The higher participation proportions of school-age children can be explained by treatment delivery in schools, a strategy which was not employed before. School-based programmes have been demonstrated to be the most cost-effective approach to control schistosomiasis.14,15 However, even the coverage among school-age children (aged < 16 years) was less than 60%, which is unlikely to lead to schistosomiasis elimination. A Nigerian study compared three modes of anti-schistosomal mass-treatment delivery to a population of 5–19-year-old residents in six villages: health facilities, schools or communities.16 Community delivery had the highest coverage with 72.2% (range: 69–73) compared to 44.3% (range: 39.5–62) for health facilities and 28.5% (range: 26.3–74.5) for schools, leading to the conclusion that school-age children, whether attending school or not, were covered better through community delivery.
Males were marginally more likely to participate in the mass treatment. We expected women in their reproductive years to have a much lower participation proportion than men in the same age group, but the difference was very small. The lack of a gender difference is overshadowed by the overall low participation in mass treatment among adults > 16–40 years.
Knowledge of positive infection status has a very strong impact on participation which is partly due to the active seeking of those infected. The higher participation among those with a negative parasitological exam suggests that individuals who have submitted a stool sample might have felt at risk of and vulnerable to infection. It is difficult to advocate that provision of stool samples will help improve participation in mass treatment. The cost-effectiveness of mass treatment derives partially from the absence of screening costs and the burden of providing stool samples. Among those who did not provide a stool sample, anecdotal comments collected in the village included the belief that they could not be infected since they did not frequent water bodies where the parasites are found. Such perceptions need to be corrected through intensive health education and promotion.
A surprising result was that participation in the STEP project was associated with a reduction of 41% in the mass-treatment participation proportion. A possible explanation is that STEP participants felt that they knew enough regarding the infection and did not need treatment. The STEP participants may also have been burdened by so much information, about schistosomiasis through their recruitment, answering of many questionnaires and provision of up to three faecal specimens, that they may have wanted to circumvent further data collection. When the additional mass-treatment information and mobilization campaigns occurred, the messages and social influences were not as salient. These are informed speculations and it is clear that we need much more detailed research on what motivates individuals, families and communities to participate in mass treatment for schistosomiasis.17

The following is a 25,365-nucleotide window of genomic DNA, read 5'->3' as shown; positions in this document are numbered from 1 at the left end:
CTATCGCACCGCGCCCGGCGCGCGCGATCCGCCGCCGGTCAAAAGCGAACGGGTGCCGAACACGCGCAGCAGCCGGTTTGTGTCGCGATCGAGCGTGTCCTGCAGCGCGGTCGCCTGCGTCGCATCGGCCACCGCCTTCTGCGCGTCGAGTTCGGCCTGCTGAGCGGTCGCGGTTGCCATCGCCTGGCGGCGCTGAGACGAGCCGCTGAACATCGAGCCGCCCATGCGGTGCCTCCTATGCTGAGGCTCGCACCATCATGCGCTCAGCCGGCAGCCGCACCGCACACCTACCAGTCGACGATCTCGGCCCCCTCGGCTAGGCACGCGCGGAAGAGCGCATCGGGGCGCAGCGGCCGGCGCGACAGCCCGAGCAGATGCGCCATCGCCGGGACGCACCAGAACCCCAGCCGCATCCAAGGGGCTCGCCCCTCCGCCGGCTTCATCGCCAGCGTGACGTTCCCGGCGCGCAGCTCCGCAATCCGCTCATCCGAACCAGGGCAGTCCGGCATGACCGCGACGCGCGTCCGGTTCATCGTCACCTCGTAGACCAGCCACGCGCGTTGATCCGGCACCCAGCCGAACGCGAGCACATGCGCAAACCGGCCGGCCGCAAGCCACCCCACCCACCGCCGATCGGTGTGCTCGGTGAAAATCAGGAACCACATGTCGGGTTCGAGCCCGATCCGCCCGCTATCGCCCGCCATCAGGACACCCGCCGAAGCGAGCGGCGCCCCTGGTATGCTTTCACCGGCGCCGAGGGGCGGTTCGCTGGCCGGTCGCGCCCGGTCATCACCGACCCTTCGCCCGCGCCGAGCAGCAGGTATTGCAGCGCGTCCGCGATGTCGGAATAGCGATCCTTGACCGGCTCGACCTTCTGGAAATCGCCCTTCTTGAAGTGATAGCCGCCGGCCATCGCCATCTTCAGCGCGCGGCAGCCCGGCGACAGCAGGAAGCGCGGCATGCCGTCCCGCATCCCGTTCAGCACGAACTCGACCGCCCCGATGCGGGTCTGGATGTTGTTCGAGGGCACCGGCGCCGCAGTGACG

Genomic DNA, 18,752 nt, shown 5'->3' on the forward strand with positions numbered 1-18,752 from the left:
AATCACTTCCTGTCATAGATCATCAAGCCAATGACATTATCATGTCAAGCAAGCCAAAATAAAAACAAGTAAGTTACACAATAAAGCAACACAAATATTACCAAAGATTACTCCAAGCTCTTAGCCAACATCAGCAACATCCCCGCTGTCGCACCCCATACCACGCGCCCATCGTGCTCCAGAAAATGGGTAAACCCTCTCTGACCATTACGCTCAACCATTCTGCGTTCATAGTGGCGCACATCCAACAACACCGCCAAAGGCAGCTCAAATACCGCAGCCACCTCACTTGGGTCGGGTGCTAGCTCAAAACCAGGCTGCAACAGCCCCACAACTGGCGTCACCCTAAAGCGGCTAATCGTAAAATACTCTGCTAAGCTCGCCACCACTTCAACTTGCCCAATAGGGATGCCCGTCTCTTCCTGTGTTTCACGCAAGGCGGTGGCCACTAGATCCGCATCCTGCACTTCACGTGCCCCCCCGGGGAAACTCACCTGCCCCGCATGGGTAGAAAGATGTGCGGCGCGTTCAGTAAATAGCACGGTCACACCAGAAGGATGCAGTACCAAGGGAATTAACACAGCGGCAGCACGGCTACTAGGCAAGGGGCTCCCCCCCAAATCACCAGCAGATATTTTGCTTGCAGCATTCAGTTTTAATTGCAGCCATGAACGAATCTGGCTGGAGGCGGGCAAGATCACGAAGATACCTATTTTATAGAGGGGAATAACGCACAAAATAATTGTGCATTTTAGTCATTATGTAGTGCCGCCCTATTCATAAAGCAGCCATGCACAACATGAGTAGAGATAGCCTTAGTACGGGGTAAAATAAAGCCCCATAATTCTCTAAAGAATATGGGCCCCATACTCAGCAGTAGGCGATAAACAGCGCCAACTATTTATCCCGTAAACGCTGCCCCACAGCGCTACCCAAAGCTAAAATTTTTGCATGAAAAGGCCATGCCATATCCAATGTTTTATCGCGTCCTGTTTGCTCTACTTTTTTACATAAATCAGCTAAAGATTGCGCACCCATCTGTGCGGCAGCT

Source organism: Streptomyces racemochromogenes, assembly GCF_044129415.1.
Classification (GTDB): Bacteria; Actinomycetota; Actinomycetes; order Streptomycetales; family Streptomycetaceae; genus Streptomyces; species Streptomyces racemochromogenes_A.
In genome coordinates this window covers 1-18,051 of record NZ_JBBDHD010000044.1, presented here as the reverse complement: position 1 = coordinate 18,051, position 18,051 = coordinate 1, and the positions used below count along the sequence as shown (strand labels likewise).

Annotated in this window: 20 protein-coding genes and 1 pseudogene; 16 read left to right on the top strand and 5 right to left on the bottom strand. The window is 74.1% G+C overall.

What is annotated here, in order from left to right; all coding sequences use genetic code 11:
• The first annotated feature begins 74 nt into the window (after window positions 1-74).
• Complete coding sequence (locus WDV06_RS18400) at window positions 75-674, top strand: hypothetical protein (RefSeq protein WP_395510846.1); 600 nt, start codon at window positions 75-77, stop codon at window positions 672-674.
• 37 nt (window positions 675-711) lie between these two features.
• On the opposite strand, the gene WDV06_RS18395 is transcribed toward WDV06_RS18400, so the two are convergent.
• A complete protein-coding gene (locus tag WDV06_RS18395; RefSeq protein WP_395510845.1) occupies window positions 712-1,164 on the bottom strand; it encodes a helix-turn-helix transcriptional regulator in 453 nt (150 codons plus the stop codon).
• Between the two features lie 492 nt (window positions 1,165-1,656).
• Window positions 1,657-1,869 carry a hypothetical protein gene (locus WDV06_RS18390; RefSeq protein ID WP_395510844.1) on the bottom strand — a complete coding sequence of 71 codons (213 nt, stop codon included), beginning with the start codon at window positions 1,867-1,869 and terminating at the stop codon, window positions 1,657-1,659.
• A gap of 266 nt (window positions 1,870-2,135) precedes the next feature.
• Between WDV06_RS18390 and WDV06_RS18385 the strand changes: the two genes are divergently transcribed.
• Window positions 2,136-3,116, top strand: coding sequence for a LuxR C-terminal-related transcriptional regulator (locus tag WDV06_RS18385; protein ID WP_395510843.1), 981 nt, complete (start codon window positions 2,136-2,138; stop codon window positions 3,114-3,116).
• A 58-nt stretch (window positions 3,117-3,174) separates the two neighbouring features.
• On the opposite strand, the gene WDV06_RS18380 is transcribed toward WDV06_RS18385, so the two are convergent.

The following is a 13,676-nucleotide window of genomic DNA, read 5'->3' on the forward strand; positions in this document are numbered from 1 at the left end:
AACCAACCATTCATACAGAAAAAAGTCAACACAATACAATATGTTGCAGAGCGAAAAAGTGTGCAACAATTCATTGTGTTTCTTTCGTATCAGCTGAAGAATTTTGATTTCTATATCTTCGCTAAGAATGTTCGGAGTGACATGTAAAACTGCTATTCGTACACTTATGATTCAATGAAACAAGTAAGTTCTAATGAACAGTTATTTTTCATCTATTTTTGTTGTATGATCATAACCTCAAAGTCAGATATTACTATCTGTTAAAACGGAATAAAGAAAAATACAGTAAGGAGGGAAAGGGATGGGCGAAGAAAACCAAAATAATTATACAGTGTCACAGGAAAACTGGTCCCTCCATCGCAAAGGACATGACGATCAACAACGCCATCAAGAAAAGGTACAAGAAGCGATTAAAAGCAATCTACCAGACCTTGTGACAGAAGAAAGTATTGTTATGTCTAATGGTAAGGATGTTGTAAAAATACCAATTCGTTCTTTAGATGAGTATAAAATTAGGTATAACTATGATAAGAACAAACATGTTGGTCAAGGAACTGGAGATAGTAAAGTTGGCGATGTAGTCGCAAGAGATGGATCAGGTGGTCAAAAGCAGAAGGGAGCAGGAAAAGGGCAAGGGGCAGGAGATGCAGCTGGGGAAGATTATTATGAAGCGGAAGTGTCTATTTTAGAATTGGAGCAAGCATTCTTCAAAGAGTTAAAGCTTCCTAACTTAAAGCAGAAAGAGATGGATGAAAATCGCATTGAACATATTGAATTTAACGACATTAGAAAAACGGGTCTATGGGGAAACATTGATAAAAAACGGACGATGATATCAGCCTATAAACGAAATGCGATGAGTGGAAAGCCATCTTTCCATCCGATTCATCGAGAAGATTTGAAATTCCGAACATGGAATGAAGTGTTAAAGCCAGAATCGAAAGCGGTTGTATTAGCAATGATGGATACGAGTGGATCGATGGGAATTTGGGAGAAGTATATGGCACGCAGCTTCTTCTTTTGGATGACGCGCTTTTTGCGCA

Our results show that more active community involvement was associated with an increase of 160% in the participation proportion. Despite using community participation for the information and mobilization activities, there was variation across communities in their abilities to mobilize barangay leaders and volunteers to actively campaign for mass treatment. Hence, one of the major challenges for implementing future mass-treatment campaigns would be to convince local authorities and villagers to contribute more time and effort to mass-treatment activities.
Decisions to use mass treatment as the primary method of schistosomiasis control and elimination must be discussed. Since exposure to infection starts with water contact, schistosomiasis prevention education should start in school, as is currently being done for malaria. The rationale and results of such school-based anti-schistosomal activities have been well described.14,18 The content of schistosomiasis education and control should be examined and scrutinized. It should include, among others, the need to address misconceptions about the vulnerability to the disease and the reactions to the drug. Including information on the economic impact of the disease and how it affects school performance of school children should also be explored.
In summary, we find that the conduct of anti-schistosomal mass treatment in 50 barangays in Samar, the Philippines, resulted in far lower participation than desired. Although we find it interesting and plausible that individual and community factors were related to higher participation, it is obvious that much more fundamental and applied behavioural and social science research must be conducted. The results of such research should improve the intensity, content and targeting of community- and individual-level information, education and incentives around mass treatment. ■
We are grateful for the work of the project field staff, political leaders who allowed us to work in the 50 barangays, and the families and animal owners for their cooperation.
Funding: This project was funded by the NIH/NSF Ecology of Infectious Diseases programme, NIH Grant R01 TW01582.
Competing interests: None declared.
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- Research Institute for Tropical Medicine, Alabang, Muntinlupa City, Philippines.
- College of Public Health, University of Oklahoma Health Sciences Center, Oklahoma City, OK 73104, United States of America.
- International Health Institute, Brown University, Providence, RI, USA.